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Telecommute Jobs - Strategies and Tips
Nimish Thakkar, MS, MBA, CCMC, CPRW

Telecommute jobs benefit both employers and employees

Ever wished your daily commute could be as easy as visiting a spare bedroom? Innovations in technology have made telecommute jobs a workplace reality. In fact, many employers now encourage telecommuting (work from home) and often feature it as a key benefit in their talent attraction toolkit.

Contrary to popular belief, telecommute jobs benefit both employees and employers. The obvious benefits to employees include gas savings, flex time, family bonding, and stress reduction, among others. At the employer end, benefits of telecommute jobs include reduced office space costs, increased employee retention, improved productivity and morale, fewer conflicts, and more.

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My story

In addition to my career coaching practice, I often consult organizations in the areas of search engine marketing, marketing and technical communications, outplacement consulting, and recruitment. At first, I had to turn down many projects because I did not want to stay away from family or leave the comfort of my own office. After a few missed opportunities, however, I developed a system that has worked for me consistently. The following strategies have worked for me:

Start smart, do your homework

Do some homework before you accept your next position. The key is to find employers who encourage telecommute jobs or have a policy -- however informal it may be -- to accommodate work from home requests at least a few days a week. Accept the fact that some employers and professions are not designed for telecommute work (telework). Even if your profession isnít suitable for telecommuting you can always negotiate a day or two of work from home time.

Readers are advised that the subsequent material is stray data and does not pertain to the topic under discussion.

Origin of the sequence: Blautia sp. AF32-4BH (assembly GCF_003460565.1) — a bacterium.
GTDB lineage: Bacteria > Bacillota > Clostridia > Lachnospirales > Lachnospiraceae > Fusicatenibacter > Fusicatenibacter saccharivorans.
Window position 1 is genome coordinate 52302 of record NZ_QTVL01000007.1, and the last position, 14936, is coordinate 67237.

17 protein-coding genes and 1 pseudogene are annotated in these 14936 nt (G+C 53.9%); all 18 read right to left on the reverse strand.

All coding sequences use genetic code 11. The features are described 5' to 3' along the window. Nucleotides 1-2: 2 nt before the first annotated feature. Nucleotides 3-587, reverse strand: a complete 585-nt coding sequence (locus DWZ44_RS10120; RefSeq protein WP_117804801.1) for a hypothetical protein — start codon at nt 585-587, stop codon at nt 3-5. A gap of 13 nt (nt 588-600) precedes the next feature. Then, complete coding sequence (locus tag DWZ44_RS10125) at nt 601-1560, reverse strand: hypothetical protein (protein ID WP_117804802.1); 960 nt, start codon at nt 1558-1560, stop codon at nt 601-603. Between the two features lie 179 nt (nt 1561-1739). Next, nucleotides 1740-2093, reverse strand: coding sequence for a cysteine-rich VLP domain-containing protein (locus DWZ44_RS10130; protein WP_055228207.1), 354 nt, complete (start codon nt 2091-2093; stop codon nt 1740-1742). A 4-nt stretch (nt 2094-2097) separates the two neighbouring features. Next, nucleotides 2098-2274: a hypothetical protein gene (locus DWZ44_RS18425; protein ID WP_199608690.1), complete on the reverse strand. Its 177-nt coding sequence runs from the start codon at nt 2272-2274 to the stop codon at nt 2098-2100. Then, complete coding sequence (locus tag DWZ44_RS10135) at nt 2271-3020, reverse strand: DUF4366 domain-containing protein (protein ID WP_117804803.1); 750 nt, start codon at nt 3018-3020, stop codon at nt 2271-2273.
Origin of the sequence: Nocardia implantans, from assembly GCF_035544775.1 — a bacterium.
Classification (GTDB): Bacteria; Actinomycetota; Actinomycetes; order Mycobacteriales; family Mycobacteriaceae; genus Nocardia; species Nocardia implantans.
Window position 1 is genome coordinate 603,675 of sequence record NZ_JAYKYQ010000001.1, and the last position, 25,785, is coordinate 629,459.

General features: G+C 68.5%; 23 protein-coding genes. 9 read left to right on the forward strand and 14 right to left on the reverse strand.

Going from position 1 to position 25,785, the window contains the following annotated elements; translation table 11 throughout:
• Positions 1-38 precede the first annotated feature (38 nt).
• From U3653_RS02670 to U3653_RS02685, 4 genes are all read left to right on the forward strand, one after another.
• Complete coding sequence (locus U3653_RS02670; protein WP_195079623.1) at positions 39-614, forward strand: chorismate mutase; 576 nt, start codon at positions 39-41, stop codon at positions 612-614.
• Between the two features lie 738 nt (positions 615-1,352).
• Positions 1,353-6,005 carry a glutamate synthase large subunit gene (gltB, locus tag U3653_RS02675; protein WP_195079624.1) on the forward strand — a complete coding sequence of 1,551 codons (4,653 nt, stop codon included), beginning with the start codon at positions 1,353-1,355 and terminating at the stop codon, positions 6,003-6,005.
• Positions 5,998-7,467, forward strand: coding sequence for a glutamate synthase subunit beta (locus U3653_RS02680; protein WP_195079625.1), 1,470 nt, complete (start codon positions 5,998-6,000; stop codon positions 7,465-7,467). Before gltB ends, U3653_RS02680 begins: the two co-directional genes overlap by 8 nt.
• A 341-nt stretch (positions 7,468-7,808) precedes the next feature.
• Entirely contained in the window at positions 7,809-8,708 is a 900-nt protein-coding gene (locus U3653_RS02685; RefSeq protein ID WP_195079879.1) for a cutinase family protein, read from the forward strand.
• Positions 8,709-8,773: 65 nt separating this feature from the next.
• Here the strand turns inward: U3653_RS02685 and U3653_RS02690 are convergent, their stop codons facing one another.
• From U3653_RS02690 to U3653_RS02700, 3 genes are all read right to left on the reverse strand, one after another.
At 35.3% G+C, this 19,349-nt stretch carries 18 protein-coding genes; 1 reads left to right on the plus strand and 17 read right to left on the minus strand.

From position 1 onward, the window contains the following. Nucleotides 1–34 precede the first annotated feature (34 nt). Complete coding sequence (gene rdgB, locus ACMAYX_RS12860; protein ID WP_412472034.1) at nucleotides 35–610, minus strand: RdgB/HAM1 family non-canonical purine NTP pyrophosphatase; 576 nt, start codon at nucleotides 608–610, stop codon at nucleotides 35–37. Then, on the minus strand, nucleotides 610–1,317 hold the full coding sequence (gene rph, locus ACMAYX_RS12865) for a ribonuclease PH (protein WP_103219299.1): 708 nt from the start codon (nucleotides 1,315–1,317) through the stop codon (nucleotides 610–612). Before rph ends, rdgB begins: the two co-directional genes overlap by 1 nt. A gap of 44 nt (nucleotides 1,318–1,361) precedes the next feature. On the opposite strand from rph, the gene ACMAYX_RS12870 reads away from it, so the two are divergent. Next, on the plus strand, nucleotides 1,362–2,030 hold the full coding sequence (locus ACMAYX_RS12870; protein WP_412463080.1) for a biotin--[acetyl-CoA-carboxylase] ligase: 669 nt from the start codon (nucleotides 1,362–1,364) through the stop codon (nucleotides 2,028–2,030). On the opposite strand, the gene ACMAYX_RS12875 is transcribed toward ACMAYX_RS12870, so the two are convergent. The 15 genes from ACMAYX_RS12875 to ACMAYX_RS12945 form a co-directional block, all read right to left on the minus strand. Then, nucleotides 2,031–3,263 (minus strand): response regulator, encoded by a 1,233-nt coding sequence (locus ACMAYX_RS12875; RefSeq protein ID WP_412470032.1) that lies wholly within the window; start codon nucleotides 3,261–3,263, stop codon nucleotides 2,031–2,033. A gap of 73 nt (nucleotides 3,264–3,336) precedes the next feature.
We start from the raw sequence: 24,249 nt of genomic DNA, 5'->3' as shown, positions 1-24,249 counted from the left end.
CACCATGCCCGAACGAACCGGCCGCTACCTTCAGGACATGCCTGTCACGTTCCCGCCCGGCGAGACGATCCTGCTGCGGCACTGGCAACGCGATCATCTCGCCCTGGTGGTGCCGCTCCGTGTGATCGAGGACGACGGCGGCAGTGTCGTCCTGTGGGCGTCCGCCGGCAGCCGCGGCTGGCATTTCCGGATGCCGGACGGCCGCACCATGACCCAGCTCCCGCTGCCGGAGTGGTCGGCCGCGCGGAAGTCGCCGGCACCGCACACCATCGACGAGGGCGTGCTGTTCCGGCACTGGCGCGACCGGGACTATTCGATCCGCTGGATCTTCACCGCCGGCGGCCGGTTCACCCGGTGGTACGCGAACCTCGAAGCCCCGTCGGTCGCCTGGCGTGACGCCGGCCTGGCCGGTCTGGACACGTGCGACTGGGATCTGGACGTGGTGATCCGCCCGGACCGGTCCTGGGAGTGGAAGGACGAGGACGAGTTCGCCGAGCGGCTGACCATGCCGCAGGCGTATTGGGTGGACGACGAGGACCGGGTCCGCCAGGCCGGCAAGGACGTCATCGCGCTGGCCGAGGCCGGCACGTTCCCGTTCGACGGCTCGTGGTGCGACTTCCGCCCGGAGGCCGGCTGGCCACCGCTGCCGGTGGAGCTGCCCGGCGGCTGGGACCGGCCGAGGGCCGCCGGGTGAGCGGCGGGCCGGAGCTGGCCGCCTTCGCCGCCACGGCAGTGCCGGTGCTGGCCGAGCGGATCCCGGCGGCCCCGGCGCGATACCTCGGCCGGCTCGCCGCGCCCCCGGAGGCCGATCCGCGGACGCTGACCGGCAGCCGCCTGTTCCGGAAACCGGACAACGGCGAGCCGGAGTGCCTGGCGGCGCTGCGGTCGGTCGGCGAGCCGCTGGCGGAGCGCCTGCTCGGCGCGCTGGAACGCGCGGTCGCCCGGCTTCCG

Promote your value, establish authority, gain bargaining power

To be on the demanding side of the negotiation table, you must establish yourself as an authority, a must-have employee. Once you gain recognition as a sought-after expert (please read my articles on career management to learn how), you will have more negotiation power (I speak from experience) and the balance will tilt on your side more easily. In the absence of such authority, your reputation and track record as a dedicated and motivated employee can be valuable leverage for negotiating telecommute work opportunities.

Prove effectiveness, offer a pilot

If your employer is not familiar with telecommuting, volunteer to do a few extra projects from home. Once your superior realizes you are disciplined and uncompromising when it comes to quality, she will be more willing to listen.

Propose a fair deal, talk balance

On one of my projects, I offered the client an extra hour of work every evening in exchange for telecommuting benefits. It worked. The key is to propose a deal the employer wonít be able to refuse. Find whatís important to the company and then propose a deal based on that need. It could be an extra hour, half-day on Saturday, late evening work Ö any offer your boss wonít be able to refuse.

Showcase benefits

Senior-level decision makers love analysis (cost-benefit analysis) and ROI numbers. In order to make a compelling case for telecommute work, you may need to showcase benefits -- increased productivity, proximity to client, lower costs, extra hours, whatever helps your cause.

There are downsides to telecommuting as well. Employees, for example, may want more interaction or may feel they are missing out on promotional or networking opportunities. Employers, on the other hand, may want more control. Despite these drawbacks, the overall benefits of telecommute jobs far outweigh the disadvantages and contrary to what critics have to say telecommute jobs are here to stay.
 



Nimish Thakkar is a certified career coach, outplacement consultant, and resume writer with ResumeCorner.com and SaiStrategies.com. Thakkar holds two graduate degrees, including an MBA. He has worked with thousands of clients and has authored over 100 articles.

Related Articles:
Telecommute Work Resources
Telecommute Jobs
Telecommuting
Career Management
Networking

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